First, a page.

Association of genetic markers with cardiomyopathy

A. Karthik, M. Ramesh, Konathala GeethaKumari, G. Sudhakar


Background: Cardiomyopathy is an anatomic and pathologic diagnosis associated with muscle or electrical dysfunction of the heart. Cardiomyopathies represent a heterogeneous group of diseases that often lead to progressive heart failure with significant morbidity and mortality. Cardiomyopathy and myocarditis resulted in 443,000 deaths in 2013 up from 294,000 in 1990. Objective:  The main objective of the present study is to observe the association of cardiomyopathy and genetic markers such as red cell enzymes namely, Esterase D [ESD] and Super oxide dismutase [SOD] and plasma proteins namely, Haptoglobin [HP] and Group specific component [GC] systems.

Methods: In the present study, fifty cases presenting cardiomyopathy and fifty cases of age and sex matched healthy controls were included.  Red cell enzymes were determined by standard agarose gel electrophoresis. Plasma samples were typed using PAGE electrophoresis. The statistical significance of differences between patients and controls were tested. Analysis of the data was carried out using Epi Info 5 software. Relative risk was calculated by the random-effects method. For odds ratio, confidence interval was calculated. The significance level was 5%.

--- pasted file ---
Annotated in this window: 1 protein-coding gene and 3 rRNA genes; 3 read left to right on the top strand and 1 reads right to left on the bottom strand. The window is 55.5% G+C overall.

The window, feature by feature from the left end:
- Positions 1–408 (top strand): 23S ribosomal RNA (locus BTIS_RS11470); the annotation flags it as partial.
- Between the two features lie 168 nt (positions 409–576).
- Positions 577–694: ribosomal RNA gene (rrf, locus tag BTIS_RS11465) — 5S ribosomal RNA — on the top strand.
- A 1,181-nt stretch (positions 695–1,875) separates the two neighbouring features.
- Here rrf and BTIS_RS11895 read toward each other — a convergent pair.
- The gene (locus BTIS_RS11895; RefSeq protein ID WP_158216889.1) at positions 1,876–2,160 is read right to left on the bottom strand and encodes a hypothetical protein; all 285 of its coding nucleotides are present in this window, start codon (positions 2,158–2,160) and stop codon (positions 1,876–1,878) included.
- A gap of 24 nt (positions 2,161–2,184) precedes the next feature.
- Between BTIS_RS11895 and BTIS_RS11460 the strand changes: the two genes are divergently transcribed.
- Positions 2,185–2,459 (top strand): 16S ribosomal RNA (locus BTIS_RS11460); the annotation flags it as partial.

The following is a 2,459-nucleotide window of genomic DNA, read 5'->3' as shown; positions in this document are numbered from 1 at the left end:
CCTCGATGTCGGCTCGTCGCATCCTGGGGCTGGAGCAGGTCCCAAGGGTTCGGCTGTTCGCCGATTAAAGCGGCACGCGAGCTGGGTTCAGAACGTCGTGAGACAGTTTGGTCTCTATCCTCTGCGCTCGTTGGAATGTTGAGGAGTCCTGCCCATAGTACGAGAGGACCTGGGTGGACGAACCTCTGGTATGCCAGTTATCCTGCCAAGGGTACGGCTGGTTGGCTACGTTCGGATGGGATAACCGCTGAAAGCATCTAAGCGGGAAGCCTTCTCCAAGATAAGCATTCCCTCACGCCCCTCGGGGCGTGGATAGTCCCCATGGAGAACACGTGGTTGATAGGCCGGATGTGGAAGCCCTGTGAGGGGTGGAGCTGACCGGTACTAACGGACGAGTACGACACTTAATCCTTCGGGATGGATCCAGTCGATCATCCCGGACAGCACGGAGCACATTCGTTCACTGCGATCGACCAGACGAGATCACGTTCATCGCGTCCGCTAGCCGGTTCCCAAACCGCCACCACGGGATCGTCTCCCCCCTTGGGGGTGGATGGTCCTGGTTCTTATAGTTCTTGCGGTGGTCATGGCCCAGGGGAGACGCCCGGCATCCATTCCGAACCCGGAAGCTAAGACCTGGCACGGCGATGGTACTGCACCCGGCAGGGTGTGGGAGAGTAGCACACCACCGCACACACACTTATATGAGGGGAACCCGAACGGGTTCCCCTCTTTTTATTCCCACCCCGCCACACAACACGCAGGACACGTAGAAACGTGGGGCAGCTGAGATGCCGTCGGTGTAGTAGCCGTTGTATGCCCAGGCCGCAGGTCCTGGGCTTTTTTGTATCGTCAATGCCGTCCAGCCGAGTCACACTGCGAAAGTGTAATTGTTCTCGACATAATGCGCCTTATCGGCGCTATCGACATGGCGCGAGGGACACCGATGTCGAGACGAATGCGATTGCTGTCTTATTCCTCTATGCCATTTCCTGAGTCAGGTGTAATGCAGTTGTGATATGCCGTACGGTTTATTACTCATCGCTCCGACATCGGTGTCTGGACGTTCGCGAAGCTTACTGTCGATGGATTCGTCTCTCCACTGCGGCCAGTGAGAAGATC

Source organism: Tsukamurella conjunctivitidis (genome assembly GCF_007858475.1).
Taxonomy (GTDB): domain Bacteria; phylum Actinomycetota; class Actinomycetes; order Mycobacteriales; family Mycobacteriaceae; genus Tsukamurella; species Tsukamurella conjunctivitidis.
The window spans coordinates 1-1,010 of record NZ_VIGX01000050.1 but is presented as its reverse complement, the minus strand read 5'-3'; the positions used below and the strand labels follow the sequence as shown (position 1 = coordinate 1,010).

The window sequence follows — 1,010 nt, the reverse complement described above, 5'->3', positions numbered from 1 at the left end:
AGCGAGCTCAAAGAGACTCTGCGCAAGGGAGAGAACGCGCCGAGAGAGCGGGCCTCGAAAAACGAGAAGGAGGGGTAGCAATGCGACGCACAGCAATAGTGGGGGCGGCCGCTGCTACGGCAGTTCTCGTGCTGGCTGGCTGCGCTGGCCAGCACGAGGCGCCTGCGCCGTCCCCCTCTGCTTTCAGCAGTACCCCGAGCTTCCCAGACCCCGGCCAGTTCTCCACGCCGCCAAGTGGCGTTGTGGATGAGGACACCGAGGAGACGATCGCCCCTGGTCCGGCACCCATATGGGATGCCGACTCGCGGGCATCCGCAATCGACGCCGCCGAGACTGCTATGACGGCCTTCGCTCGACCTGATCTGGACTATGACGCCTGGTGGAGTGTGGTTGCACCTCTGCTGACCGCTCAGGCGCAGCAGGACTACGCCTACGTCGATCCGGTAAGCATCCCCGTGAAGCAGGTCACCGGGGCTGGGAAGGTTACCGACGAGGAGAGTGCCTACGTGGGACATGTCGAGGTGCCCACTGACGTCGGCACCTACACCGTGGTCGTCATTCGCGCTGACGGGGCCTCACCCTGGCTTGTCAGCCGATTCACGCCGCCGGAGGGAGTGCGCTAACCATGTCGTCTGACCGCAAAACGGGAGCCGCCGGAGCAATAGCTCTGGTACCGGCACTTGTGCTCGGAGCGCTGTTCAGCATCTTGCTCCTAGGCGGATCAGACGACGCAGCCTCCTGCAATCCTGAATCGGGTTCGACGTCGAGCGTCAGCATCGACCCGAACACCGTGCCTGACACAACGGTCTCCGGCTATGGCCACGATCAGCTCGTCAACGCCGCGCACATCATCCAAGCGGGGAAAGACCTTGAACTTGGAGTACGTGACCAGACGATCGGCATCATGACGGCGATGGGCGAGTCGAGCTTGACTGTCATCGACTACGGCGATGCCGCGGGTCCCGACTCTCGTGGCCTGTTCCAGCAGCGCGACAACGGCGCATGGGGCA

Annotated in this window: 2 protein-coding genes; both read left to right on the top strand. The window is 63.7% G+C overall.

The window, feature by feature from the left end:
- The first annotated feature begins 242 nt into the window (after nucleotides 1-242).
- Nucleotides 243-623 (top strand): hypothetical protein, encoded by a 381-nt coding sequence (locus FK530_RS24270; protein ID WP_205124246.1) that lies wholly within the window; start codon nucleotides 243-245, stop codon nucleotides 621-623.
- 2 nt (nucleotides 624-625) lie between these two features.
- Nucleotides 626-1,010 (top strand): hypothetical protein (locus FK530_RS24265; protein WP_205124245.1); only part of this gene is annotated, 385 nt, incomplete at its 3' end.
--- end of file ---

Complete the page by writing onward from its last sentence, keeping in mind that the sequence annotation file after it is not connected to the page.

Results: The inter group heterogeneity for ESD and SOD of red cell enzymes and GC system of plasma proteins was found to be a significant value (ESD: χ2 =10.2564; d.f. = 2; 0.01>p>0.001; SOD: χ2 = 11.1120; d.f. = 2; 0.01>p>0.001; GC: χ2 = 15.5044; d.f. = 2; p>0.001), when observed between cardiomyopathy patients and controls. Thus, all the examined groups were deviating from Hardy-Weinberg equilibrium indicating a significant association between cardiomyopathy and these red cell enzymes and plasma protein markers. There was a predominant occurrence of Haptoglobin 2 phenotype in patients when compared to controls. Risk estimates show significant association with both ESD and GC systems with an increased risk of 100% and more, indicating that individuals with ESD (2-2 and 2-1) and GC (2-1) phenotypes are more likely to get the disease when compared with the other phenotypes of the ESD and GC systems.

Conclusions: Out of seven genetic markers, four markers (ESD, SOD, HP and GC) are found to be significant i.e. they show some relation with the cardiomyopathy which influences the disease. Furthermore studies on genetic markers, to be attempted in future, would certainly enlighten us to assess the role of these polymorphic systems in different cardiomyopathies.



Cardiomyopathy, Red cell enzymes, Plasma proteins, Polymorphism

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